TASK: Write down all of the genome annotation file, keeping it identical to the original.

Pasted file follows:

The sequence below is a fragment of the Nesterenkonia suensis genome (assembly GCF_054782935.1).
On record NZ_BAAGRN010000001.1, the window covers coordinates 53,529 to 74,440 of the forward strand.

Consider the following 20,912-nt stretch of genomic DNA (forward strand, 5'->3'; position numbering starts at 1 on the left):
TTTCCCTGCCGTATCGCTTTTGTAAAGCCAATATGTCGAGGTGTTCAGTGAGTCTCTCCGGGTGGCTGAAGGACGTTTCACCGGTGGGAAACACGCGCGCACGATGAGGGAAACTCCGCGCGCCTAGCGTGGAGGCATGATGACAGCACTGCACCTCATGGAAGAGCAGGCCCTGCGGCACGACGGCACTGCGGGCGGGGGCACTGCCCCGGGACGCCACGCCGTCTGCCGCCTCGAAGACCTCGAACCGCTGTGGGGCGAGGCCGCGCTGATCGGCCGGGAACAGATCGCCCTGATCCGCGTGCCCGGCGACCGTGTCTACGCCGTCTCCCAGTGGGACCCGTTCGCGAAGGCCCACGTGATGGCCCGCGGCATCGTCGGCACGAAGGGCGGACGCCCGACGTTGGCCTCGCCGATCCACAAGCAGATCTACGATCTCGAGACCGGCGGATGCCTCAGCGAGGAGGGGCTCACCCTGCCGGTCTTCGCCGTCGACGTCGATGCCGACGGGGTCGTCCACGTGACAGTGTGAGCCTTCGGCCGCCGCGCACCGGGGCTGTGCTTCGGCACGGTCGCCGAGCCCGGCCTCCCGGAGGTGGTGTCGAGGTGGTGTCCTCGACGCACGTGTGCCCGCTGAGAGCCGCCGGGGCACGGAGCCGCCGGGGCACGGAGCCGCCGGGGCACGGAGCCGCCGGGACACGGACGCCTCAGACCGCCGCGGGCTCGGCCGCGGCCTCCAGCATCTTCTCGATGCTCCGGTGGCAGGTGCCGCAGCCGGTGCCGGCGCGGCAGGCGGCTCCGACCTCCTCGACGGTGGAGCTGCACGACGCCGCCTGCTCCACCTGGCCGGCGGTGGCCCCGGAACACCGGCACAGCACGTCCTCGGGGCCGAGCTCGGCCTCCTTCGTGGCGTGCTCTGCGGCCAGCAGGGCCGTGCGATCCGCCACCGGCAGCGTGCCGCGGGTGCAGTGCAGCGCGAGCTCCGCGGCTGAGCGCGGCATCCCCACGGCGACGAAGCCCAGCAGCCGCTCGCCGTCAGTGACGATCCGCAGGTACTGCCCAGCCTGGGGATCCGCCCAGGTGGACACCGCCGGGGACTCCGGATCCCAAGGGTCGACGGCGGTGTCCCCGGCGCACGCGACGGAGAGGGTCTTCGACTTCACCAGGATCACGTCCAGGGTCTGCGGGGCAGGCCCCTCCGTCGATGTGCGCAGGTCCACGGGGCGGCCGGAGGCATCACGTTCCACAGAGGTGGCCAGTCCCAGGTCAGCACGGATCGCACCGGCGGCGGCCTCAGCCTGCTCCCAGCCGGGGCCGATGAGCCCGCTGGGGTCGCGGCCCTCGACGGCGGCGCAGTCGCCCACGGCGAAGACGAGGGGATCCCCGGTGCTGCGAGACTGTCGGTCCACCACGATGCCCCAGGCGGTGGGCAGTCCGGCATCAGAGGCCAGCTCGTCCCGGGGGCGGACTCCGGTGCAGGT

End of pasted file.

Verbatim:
The sequence below is a fragment of the Nesterenkonia suensis genome (assembly GCF_054782935.1).
On record NZ_BAAGRN010000001.1, the window covers coordinates 53,529 to 74,440 of the forward strand.

Consider the following 20,912-nt stretch of genomic DNA (forward strand, 5'->3'; position numbering starts at 1 on the left):
TTTCCCTGCCGTATCGCTTTTGTAAAGCCAATATGTCGAGGTGTTCAGTGAGTCTCTCCGGGTGGCTGAAGGACGTTTCACCGGTGGGAAACACGCGCGCACGATGAGGGAAACTCCGCGCGCCTAGCGTGGAGGCATGATGACAGCACTGCACCTCATGGAAGAGCAGGCCCTGCGGCACGACGGCACTGCGGGCGGGGGCACTGCCCCGGGACGCCACGCCGTCTGCCGCCTCGAAGACCTCGAACCGCTGTGGGGCGAGGCCGCGCTGATCGGCCGGGAACAGATCGCCCTGATCCGCGTGCCCGGCGACCGTGTCTACGCCGTCTCCCAGTGGGACCCGTTCGCGAAGGCCCACGTGATGGCCCGCGGCATCGTCGGCACGAAGGGCGGACGCCCGACGTTGGCCTCGCCGATCCACAAGCAGATCTACGATCTCGAGACCGGCGGATGCCTCAGCGAGGAGGGGCTCACCCTGCCGGTCTTCGCCGTCGACGTCGATGCCGACGGGGTCGTCCACGTGACAGTGTGAGCCTTCGGCCGCCGCGCACCGGGGCTGTGCTTCGGCACGGTCGCCGAGCCCGGCCTCCCGGAGGTGGTGTCGAGGTGGTGTCCTCGACGCACGTGTGCCCGCTGAGAGCCGCCGGGGCACGGAGCCGCCGGGGCACGGAGCCGCCGGGGCACGGAGCCGCCGGGACACGGACGCCTCAGACCGCCGCGGGCTCGGCCGCGGCCTCCAGCATCTTCTCGATGCTCCGGTGGCAGGTGCCGCAGCCGGTGCCGGCGCGGCAGGCGGCTCCGACCTCCTCGACGGTGGAGCTGCACGACGCCGCCTGCTCCACCTGGCCGGCGGTGGCCCCGGAACACCGGCACAGCACGTCCTCGGGGCCGAGCTCGGCCTCCTTCGTGGCGTGCTCTGCGGCCAGCAGGGCCGTGCGATCCGCCACCGGCAGCGTGCCGCGGGTGCAGTGCAGCGCGAGCTCCGCGGCTGAGCGCGGCATCCCCACGGCGACGAAGCCCAGCAGCCGCTCGCCGTCAGTGACGATCCGCAGGTACTGCCCAGCCTGGGGATCCGCCCAGGTGGACACCGCCGGGGACTCCGGATCCCAAGGGTCGACGGCGGTGTCCCCGGCGCACGCGACGGAGAGGGTCTTCGACTTCACCAGGATCACGTCCAGGGTCTGCGGGGCAGGCCCCTCCGTCGATGTGCGCAGGTCCACGGGGCGGCCGGAGGCATCACGTTCCACAGAGGTGGCCAGTCCCAGGTCAGCACGGATCGCACCGGCGGCGGCCTCAGCCTGCTCCCAGCCGGGGCCGATGAGCCCGCTGGGGTCGCGGCCCTCGACGGCGGCGCAGTCGCCCACGGCGAAGACGAGGGGATCCCCGGTGCTGCGAGACTGTCGGTCCACCACGATGCCCCAGGCGGTGGGCAGTCCGGCATCAGAGGCCAGCTCGTCCCGGGGGCGGACTCCGGTGCAGGT